Is Spotify’s ‘free-to-paid’ thing sustainable?
89.9% of Spotify’s revenues come from just 31.4% of its users, according to more financial data now surfacing. The 2015 filing, registered with EU regulators last week, showed that paying subscribers generated a hefty $1.96 billion in revenues. By stark comparison, free, ad-supported users generated a relatively paltry $222 million.
That imbalance is the main reason for monstrous and continued losses at Spotify. Indeed, ‘freemium’ remains a speculative and extremely expensive path for Spotify, a company that just raised more than $1 billion in loans to keep its high-overhead operation churning. In 2015, losses topped $188.7 million, with cumulatively losses now approaching $700 million.
Apple Music, by comparison, remains premium-only with nearly 15 million paying subscribers after one year on the market (users are allowed a limited free trial). Spotify, which first started in 2007-8, has 30 million paying subscribers and far more troubling business model.
Regardless, Spotify has been steadfast in its commitment to free, largely based on the believe that it’s a critical first step towards premium. “We believe our model supports profitability at scale,” the filing declared. “We have already proven that we’ve created real value for our users, and we know that the more time people spend with our product, the more likely they are to become paying subscribers.”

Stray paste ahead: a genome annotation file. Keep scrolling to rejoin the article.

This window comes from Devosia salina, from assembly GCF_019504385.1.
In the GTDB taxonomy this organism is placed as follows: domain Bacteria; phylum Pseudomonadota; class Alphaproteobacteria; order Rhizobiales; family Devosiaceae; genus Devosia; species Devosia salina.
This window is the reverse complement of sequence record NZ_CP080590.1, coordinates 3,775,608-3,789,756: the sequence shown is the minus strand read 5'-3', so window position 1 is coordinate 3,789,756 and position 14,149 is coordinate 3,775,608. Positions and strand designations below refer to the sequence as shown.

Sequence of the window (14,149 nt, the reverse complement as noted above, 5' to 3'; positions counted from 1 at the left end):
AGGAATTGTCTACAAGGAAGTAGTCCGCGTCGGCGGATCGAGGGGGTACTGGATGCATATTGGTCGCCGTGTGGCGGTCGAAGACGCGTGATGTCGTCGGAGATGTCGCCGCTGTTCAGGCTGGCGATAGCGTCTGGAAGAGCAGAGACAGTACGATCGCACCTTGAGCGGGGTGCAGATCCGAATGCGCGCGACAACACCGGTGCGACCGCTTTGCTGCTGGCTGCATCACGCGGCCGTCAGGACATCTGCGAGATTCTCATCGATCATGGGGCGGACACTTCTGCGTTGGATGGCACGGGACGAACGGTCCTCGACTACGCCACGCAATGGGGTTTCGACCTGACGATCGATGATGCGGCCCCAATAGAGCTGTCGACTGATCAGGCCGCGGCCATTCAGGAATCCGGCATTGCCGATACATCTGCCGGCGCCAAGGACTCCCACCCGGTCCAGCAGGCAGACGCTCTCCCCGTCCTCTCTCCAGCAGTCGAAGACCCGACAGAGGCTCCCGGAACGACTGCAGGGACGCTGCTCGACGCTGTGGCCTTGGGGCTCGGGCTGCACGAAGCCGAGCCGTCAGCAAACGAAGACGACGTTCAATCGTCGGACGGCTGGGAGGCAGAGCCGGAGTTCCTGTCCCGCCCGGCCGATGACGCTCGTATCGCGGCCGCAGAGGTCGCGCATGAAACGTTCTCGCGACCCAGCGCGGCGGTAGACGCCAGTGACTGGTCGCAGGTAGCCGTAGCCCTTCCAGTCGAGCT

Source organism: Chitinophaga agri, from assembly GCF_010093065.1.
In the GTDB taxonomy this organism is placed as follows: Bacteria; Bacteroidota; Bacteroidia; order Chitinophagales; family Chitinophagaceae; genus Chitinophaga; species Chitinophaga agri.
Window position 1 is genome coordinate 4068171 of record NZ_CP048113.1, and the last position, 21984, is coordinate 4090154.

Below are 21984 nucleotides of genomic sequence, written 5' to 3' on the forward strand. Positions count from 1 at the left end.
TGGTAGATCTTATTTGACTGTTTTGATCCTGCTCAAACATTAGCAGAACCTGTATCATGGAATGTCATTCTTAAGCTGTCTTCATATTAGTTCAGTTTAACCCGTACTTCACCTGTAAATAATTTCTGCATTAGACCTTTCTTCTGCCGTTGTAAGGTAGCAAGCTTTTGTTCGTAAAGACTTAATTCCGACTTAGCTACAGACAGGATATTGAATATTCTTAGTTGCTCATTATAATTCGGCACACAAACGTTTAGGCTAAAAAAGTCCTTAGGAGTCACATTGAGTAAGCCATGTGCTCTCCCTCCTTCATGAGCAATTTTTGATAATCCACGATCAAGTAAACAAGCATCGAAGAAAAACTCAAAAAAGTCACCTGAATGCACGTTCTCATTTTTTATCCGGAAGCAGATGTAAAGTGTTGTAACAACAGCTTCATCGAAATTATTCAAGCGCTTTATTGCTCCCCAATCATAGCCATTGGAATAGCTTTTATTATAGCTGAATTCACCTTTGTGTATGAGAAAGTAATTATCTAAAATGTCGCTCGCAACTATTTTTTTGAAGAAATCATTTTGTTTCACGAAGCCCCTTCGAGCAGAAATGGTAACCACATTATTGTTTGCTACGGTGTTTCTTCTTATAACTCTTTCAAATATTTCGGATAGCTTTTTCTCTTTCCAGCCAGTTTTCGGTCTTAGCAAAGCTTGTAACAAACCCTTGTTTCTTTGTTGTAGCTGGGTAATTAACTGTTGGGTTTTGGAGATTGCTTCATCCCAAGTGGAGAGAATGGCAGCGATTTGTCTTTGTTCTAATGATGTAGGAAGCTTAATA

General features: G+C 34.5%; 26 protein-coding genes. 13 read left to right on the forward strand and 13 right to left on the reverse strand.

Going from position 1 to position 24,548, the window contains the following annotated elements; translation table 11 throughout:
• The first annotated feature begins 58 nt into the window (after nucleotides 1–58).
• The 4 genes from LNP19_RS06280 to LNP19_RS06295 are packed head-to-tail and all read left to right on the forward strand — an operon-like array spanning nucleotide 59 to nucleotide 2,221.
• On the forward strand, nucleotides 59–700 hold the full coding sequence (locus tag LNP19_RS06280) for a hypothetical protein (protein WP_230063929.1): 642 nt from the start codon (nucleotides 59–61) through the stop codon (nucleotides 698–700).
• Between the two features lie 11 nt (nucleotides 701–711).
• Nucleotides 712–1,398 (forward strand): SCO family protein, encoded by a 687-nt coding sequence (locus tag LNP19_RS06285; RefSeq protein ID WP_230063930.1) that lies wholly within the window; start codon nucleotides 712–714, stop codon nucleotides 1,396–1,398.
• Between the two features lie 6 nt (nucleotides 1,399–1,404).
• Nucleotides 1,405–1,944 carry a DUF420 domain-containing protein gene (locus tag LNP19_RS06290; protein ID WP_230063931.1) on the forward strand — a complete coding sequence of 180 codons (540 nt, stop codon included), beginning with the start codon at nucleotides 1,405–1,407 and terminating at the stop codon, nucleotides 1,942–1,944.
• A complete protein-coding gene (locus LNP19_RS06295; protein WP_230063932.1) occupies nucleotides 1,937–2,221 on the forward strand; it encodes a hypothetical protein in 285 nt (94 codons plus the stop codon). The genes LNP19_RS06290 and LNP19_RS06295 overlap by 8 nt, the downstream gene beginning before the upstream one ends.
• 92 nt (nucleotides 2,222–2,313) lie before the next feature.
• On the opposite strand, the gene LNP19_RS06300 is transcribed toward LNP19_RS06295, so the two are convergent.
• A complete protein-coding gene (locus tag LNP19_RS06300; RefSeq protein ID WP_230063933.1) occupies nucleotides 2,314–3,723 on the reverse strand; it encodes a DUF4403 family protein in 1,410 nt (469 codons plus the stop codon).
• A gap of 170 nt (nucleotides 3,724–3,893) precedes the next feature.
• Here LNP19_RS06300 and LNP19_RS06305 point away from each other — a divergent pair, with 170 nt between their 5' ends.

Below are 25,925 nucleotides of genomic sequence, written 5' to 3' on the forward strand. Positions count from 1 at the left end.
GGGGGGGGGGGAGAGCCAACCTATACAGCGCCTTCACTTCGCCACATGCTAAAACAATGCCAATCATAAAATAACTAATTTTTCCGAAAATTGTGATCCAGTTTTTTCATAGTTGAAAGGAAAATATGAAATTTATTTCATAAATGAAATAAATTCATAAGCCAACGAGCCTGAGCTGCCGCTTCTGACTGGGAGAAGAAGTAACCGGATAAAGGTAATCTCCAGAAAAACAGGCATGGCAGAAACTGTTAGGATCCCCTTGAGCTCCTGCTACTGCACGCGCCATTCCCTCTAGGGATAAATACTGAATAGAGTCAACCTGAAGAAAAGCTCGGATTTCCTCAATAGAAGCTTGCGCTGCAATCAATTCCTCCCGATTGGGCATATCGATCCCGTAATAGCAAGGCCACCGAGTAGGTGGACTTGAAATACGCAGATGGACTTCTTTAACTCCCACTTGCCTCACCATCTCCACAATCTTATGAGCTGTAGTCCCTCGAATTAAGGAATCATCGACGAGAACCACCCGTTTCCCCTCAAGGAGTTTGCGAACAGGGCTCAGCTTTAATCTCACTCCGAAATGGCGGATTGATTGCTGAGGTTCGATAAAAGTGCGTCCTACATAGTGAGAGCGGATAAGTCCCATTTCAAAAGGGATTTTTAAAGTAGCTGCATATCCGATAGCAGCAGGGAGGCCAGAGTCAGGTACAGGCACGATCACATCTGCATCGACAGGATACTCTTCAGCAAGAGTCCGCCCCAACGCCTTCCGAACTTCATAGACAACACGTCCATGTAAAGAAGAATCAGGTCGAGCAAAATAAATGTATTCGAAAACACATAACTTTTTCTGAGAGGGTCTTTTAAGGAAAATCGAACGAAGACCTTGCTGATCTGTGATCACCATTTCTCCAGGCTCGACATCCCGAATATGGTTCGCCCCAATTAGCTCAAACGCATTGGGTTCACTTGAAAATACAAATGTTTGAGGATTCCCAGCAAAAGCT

Behind the scenes, Spotify leaders like CEO Daniel Ek are reportedly adamant about keeping free, despite potentially ruinous financial consequences. “We believe we will generate substantial revenues as our reach expands and that, at scale, our margins will improve,” the filing continues. “We will therefore continue to invest relentlessly in our product and marketing initiatives to accelerate reach.”
That effectively translates into a cash inferno, with everyone seemingly benefiting… except for artists, a group witnessing deteriorating per-stream revenues over the past few years. According to the same filing, rank-and-file employees are enjoying sharply-rising salaries, with average compensation now surpassing $168,000 per year. At the upper end, top executives and board members are pulling down north of $1.3 million a piece, with stock options potentially minting billionaires after a successful IPO.
That is, if Wall Street investors see a model with actual potential to scale.
Pretty normal stuff here.
It’s called the 80/20 rule, the Perato principal. You can see that pretty much throughout life. 80% of your sales come from 20% of customers. 80% of the effects come from 20% of the causes, and from that 80/20 its 80% of 20% again…
Paul, you’re once again playing amateur economist. this is completely normal.
78% of statistics are incorrect.